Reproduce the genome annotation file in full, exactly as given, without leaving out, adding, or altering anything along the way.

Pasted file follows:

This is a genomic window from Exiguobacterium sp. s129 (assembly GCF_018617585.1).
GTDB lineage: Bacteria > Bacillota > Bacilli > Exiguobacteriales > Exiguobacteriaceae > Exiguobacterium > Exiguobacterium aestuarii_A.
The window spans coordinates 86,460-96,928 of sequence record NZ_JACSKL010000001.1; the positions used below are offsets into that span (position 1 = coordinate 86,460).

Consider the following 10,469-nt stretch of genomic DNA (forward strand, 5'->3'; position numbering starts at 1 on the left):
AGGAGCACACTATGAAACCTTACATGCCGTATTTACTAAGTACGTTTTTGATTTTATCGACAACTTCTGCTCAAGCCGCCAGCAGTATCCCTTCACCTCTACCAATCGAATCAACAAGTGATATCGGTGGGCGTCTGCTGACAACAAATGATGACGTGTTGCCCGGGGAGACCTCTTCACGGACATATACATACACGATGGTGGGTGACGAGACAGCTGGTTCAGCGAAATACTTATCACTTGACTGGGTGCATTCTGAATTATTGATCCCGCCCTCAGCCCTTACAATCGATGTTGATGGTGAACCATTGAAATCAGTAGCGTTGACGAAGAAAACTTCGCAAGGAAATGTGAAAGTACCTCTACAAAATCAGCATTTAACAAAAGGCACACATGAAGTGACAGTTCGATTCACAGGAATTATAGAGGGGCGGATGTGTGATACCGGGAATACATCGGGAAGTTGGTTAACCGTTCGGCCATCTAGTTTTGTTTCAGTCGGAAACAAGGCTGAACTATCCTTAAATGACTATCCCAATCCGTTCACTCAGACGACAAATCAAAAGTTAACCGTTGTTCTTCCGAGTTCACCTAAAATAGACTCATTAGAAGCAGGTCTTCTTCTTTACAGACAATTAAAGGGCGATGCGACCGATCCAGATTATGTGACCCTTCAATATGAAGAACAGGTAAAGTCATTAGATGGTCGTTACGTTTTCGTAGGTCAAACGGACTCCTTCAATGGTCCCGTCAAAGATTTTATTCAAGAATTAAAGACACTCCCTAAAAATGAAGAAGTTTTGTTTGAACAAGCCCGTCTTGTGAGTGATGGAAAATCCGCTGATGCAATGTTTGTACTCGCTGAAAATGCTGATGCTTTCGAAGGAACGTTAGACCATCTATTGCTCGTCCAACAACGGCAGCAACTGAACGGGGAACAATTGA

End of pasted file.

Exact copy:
This is a genomic window from Exiguobacterium sp. s129 (assembly GCF_018617585.1).
GTDB lineage: Bacteria > Bacillota > Bacilli > Exiguobacteriales > Exiguobacteriaceae > Exiguobacterium > Exiguobacterium aestuarii_A.
The window spans coordinates 86,460-96,928 of sequence record NZ_JACSKL010000001.1; the positions used below are offsets into that span (position 1 = coordinate 86,460).

Consider the following 10,469-nt stretch of genomic DNA (forward strand, 5'->3'; position numbering starts at 1 on the left):
AGGAGCACACTATGAAACCTTACATGCCGTATTTACTAAGTACGTTTTTGATTTTATCGACAACTTCTGCTCAAGCCGCCAGCAGTATCCCTTCACCTCTACCAATCGAATCAACAAGTGATATCGGTGGGCGTCTGCTGACAACAAATGATGACGTGTTGCCCGGGGAGACCTCTTCACGGACATATACATACACGATGGTGGGTGACGAGACAGCTGGTTCAGCGAAATACTTATCACTTGACTGGGTGCATTCTGAATTATTGATCCCGCCCTCAGCCCTTACAATCGATGTTGATGGTGAACCATTGAAATCAGTAGCGTTGACGAAGAAAACTTCGCAAGGAAATGTGAAAGTACCTCTACAAAATCAGCATTTAACAAAAGGCACACATGAAGTGACAGTTCGATTCACAGGAATTATAGAGGGGCGGATGTGTGATACCGGGAATACATCGGGAAGTTGGTTAACCGTTCGGCCATCTAGTTTTGTTTCAGTCGGAAACAAGGCTGAACTATCCTTAAATGACTATCCCAATCCGTTCACTCAGACGACAAATCAAAAGTTAACCGTTGTTCTTCCGAGTTCACCTAAAATAGACTCATTAGAAGCAGGTCTTCTTCTTTACAGACAATTAAAGGGCGATGCGACCGATCCAGATTATGTGACCCTTCAATATGAAGAACAGGTAAAGTCATTAGATGGTCGTTACGTTTTCGTAGGTCAAACGGACTCCTTCAATGGTCCCGTCAAAGATTTTATTCAAGAATTAAAGACACTCCCTAAAAATGAAGAAGTTTTGTTTGAACAAGCCCGTCTTGTGAGTGATGGAAAATCCGCTGATGCAATGTTTGTACTCGCTGAAAATGCTGATGCTTTCGAAGGAACGTTAGACCATCTATTGCTCGTCCAACAACGGCAGCAACTGAACGGGGAACAATTGA